Beware the Creeper

“For certain people have crept in unnoticed who long ago were designated for this condemnation, ungodly people, who pervert the grace of our God into sensuality and deny our only Master and Lord, Jesus Christ.” (Jude 4)

tardis

I have been a long-time fan of the old BBC show “Doctor Who.” For those who are unfamiliar, the titular character is a “Time Lord” who travels through space and time in a blue police call box in order to right cosmic wrongs. When the actor portraying the Doctor leaves the show, the character “regenerates,” allowing the show to continue on indefinitely.  

Back in the 80’s, the show didn’t have much in the way of a budget for special effects, so the production was pretty campy, but the stories were well written and entertaining. Every Saturday night I would watch an episode with my dad just before bed, always left in suspense to see how the story would be resolved the next week.

A few years back the BBC began making new episodes of Doctor Who. The show started with great promise; exciting stories, good writing, and superb special effects – it was great fun. Over time, however, new show runners and writers, all who came with social and political agendas, made the show preachy and unwatchable. Now, the show has morphed so much it looks and feels nothing like the original.  

In my last study from Jude, we considered the call to contend for the faith because it was under attack. In verse 4, we see where this attack was coming from: “Certain people,” Jude says, “have crept in unnoticed… who pervert the grace of our God into sensuality and deny our only Master and Lord, Jesus Christ.”

We have no idea who these “certain men” were, but we’ve seen things like this elsewhere in the NT letters.  Paul writes in Galatians about the “circumcision party” who had come to the church preaching a different gospel, which wasn’t even a gospel at all.  In the letters to the churches in Revelation, the Lord speaks of false apostles, Jezebels who promote immorality, and those who follow the teaching of Balaam.  From the very beginning, the threat of false teaching corrupting the church was immanent, and the church must be diligent in defending the faith from corrupting influences.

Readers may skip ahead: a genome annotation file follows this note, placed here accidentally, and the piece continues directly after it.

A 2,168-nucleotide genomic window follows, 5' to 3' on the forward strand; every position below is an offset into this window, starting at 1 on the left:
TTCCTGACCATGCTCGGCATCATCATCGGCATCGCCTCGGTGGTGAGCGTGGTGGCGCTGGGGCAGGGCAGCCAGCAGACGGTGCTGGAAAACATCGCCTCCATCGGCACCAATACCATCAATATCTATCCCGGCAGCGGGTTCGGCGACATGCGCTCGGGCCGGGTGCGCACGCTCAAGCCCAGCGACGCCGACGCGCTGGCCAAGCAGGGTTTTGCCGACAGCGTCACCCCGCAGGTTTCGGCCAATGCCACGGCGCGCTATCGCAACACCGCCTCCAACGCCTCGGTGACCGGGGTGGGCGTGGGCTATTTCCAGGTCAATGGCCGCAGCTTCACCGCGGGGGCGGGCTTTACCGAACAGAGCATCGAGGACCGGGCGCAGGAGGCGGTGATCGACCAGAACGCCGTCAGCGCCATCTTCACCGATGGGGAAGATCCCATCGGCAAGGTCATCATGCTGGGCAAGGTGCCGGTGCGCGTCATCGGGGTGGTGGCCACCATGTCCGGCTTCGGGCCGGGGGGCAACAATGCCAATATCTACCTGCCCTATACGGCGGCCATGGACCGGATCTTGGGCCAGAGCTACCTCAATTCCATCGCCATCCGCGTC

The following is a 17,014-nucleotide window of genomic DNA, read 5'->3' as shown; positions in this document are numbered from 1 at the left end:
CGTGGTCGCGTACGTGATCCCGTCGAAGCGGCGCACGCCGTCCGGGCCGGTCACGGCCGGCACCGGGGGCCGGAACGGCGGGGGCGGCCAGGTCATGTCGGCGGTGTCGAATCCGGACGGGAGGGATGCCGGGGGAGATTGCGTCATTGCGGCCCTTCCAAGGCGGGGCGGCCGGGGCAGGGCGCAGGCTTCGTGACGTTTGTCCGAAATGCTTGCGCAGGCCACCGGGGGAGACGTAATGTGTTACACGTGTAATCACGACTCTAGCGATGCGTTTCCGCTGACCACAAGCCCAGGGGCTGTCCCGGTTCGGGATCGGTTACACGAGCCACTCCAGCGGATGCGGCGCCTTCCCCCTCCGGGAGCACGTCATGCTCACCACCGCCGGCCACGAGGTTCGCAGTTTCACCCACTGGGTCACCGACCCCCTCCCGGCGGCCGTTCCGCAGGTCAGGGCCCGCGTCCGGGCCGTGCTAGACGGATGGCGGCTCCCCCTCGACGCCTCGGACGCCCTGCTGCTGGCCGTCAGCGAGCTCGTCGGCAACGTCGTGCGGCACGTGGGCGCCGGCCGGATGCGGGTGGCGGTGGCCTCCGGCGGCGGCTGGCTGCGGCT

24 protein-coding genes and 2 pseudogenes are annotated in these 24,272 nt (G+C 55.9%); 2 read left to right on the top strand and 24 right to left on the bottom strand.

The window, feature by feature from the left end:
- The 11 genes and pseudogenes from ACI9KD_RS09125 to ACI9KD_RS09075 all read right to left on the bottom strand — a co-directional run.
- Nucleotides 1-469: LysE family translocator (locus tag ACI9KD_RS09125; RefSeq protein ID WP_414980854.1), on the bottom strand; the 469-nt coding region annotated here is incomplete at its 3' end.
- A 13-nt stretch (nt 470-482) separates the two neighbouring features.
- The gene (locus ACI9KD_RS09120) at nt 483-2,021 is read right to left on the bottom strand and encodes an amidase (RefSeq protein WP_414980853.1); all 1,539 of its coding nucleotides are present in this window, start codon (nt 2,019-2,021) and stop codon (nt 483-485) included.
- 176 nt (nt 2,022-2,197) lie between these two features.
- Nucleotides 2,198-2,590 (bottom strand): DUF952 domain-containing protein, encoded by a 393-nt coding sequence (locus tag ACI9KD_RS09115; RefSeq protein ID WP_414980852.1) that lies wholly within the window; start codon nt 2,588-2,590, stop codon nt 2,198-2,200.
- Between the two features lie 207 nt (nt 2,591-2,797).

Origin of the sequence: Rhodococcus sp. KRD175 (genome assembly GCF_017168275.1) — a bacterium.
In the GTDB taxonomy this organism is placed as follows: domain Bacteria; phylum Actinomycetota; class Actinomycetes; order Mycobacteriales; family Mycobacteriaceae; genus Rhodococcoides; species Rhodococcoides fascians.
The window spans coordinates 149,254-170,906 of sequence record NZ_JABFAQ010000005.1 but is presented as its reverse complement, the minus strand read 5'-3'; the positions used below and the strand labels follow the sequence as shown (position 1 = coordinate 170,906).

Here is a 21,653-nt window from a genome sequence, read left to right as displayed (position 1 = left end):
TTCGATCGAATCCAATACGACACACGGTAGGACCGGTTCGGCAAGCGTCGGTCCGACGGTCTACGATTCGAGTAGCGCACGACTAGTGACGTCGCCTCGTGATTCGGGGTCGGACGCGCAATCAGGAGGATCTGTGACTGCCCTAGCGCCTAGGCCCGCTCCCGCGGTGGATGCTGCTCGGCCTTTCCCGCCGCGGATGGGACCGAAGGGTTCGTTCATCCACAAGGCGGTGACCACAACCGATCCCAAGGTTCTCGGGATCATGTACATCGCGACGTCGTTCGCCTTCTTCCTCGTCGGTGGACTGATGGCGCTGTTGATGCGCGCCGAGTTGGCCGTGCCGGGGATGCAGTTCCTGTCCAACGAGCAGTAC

The warning of “certain persons creeping in unnoticed” must be heeded.  These were people who came into the fellowship of the believers, pretending to share their faith, but with the ultimate purpose of twisting and perverting the faith.  Jude says that they “perverted the grace of our God into sensuality.” When Paul rebuked the “circumcision party” in Galatians, he was confronting a legalistic movement that promoted salvation by works which denied the sufficiency of the work of Christ for our redemption, a gift of grace that we receive by faith alone. What Jude is dealing with here is the extreme opposite. This was an antinomian (“against the law”) movement that taught that once you have the gracious forgiveness of God, everything was permissible. Grace became a license for indulgence, immorality, and sensuality. In perverting God’s grace into licentiousness, these creeper teachers were rejecting the Lordship of Jesus Christ who calls His disciples to a life of obedience to His commands.

Grace became a license for indulgence, immorality, and sensuality. In perverting God’s grace into licentiousness, these creeper teachers were rejecting the Lordship of Jesus Christ who calls His disciples to a life of obedience to His commands.